DMITRI SHOSTAKOVICH: Symphony No. 7 in C Major “Leningrad” – Kirov Orchestra of the Marinsky Theatre, St. Petersburg & Rotterdam Philharmonic Orchestra/Valery Gergiev – Philips multichannel SACD 470 623-2:
I’ve been searching for details on the listing of two orchestras for this work ever since receiving the CD-only version some months ago. I can only surmise that since the recording was made at hall in Amsterdam, Gergiev and the Kirov Orchestra were there on tour at the time and the two orchestras were somehow combined for this massive work. In some ways Gergiev produces a less noisy and bombastic war symphony than others with smaller forces have done in the past. For example, Bernstein ploughs right in with the first movement emphasizing the percussion – especially a repeated snare drum figuration. In Gergiev’s version the snare drum is so far back and muted that it is almost unheard until later in the symphony. The first three movements of the work were composed in St. Petersburg during the German bombardment and siege, so this is a war symphony actually composed in the middle of terrible warfare. The multichannel mix brings out details in the often dense score and together with Gergiev’s more lyrical interpretation makes the work take on a higher stature among the Shostakovich symphonies.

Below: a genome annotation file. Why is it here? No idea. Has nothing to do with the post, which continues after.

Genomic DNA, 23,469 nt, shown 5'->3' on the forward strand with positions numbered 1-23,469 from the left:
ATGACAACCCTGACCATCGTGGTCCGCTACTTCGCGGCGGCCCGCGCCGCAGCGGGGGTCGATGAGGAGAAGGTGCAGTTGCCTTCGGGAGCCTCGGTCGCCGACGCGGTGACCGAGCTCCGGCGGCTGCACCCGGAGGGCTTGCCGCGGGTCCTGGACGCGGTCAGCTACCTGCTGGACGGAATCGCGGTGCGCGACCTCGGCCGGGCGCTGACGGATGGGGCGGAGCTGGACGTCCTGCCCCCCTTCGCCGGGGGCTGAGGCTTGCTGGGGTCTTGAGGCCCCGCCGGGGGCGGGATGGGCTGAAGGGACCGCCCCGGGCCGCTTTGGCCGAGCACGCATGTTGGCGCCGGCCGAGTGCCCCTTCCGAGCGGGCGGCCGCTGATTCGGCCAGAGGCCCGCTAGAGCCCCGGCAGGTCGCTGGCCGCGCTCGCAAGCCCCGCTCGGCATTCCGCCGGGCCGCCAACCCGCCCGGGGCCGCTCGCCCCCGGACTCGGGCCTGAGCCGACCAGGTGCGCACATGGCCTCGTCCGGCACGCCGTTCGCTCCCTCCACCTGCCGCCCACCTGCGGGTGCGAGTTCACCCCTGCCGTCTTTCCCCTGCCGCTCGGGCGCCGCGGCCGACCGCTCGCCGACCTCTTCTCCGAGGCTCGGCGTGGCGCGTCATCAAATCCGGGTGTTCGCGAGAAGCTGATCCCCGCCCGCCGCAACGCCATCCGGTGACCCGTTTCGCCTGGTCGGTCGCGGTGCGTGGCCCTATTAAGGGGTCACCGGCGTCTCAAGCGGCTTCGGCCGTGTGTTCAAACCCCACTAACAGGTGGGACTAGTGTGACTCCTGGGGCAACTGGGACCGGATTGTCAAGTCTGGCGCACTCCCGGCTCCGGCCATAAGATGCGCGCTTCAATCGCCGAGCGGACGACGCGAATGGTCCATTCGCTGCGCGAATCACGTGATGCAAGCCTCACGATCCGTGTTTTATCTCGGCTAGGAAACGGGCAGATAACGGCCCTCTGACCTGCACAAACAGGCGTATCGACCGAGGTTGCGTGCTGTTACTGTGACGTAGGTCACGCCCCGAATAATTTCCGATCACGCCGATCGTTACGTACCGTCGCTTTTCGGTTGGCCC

SHOSTAKOVICH: Symphony No. 5 in D Minor; Symphony No. 6 in B minor – Giuseppe Verdi Symphony Orchestra of Milan/Oleg Caetani – Arts DVD-A 45001-6 DVD: